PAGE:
MB&B is radically changing how we search for new colleagues

Kimberly Ann Massa's picture



Monday, 23 November 2020

This year, candidates for tenure-track Assistant Professor positions in MB&B will be asked to submit anonymized applications—no names of people, places, funding agencies or journals.  

Why anonymized? Names are powerful cues and they can trigger unintended bias including ingroup favoritism, a cognitive bias that leads people to overvalue the past accomplishments and future potential of individuals who seem similar to the evaluator. Research shows that anonymous searches can significantly increase the chance for minority applicants to be invited for an interview. This result strongly suggests that in traditional (non-anonymous) job searches many well-qualified applicants were overlooked due to bias. Anonymous application procedures are one tool to combat persistent racial hiring discrimination which could explain the very slow increase of URM scientists among faculty compared to the growth of URM PhDs.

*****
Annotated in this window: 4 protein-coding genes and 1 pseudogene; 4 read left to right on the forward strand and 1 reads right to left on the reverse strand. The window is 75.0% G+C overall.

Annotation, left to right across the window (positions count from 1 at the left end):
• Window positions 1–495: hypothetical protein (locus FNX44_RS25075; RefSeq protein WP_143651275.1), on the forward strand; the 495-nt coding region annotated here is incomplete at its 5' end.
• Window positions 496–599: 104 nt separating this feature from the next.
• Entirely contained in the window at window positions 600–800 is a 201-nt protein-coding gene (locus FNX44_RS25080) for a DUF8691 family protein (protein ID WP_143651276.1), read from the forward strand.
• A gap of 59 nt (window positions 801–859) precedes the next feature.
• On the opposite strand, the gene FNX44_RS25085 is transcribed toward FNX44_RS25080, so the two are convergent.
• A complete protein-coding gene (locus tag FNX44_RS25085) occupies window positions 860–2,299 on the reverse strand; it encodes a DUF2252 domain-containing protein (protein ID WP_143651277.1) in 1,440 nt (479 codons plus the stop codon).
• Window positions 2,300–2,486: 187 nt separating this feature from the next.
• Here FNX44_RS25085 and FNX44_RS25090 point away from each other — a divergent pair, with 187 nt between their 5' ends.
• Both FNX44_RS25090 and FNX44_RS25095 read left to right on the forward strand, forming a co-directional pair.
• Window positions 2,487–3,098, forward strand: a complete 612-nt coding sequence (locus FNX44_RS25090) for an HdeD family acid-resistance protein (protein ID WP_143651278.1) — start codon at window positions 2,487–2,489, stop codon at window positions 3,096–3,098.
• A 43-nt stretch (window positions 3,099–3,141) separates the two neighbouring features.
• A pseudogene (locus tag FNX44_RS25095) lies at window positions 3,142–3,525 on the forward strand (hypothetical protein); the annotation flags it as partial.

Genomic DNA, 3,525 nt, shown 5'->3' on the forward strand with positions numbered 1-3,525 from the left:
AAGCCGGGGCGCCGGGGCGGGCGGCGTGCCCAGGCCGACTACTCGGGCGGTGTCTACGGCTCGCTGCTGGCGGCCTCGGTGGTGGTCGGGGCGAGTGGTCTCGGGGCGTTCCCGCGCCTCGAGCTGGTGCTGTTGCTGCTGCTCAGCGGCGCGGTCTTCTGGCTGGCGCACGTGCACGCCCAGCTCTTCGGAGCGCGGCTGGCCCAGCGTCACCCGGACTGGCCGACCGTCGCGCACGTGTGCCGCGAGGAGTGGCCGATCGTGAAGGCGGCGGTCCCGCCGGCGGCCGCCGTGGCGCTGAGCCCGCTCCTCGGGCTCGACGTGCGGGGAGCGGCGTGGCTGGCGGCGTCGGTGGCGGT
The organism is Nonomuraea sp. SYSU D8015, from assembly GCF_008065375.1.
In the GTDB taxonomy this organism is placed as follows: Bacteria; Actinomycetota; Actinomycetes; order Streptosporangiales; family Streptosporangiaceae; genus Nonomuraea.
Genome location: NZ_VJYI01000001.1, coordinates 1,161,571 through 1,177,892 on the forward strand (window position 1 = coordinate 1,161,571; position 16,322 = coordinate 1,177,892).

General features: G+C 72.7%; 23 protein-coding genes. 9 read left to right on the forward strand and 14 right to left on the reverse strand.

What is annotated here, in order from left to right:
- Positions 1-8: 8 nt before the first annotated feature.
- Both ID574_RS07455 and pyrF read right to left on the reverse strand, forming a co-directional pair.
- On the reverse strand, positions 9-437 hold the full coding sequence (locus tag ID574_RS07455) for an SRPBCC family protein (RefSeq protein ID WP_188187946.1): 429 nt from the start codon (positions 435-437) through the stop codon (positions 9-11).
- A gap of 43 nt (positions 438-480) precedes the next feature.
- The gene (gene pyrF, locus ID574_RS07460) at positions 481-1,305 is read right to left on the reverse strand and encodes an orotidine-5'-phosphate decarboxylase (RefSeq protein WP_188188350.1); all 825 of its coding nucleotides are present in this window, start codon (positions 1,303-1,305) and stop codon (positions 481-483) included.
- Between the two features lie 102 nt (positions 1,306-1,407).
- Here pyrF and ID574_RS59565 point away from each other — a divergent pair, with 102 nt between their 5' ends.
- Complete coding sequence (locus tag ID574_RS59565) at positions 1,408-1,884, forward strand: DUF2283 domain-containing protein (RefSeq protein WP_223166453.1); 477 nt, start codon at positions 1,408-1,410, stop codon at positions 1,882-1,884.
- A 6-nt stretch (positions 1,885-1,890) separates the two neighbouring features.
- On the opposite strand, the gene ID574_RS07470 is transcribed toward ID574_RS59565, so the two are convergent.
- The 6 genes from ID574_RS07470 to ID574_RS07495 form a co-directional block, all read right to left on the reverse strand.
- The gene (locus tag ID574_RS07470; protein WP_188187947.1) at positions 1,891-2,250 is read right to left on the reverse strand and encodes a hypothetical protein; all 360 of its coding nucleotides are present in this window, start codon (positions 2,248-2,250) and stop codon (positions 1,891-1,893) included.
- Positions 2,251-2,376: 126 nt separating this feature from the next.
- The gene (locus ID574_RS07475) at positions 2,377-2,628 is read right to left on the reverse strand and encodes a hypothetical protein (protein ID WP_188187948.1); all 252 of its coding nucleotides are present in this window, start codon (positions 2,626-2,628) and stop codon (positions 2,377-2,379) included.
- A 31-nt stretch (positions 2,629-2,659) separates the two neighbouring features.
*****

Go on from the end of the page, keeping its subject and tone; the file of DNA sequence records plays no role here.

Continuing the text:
What does an anonymous search process look like in practice? It is definitely not ‘business as usual’! Critically, we will not triage applications based on CV. We know that impactful science is done by diverse candidates working in many settings and publishing in a wide range of journals. We are screening applications ‘blind’ to prevent evaluation shortcuts that use where candidates earned their degrees, who mentored them, and which journals published their work as proxies for quality. Instead, we will anchor our impressions of candidates based on their own substantial descriptions of what they have to offer—their excellent science, inclusive teaching and plans to promote equity among diverse scientists!

Apply here: http://apply.interfolio.com/79584



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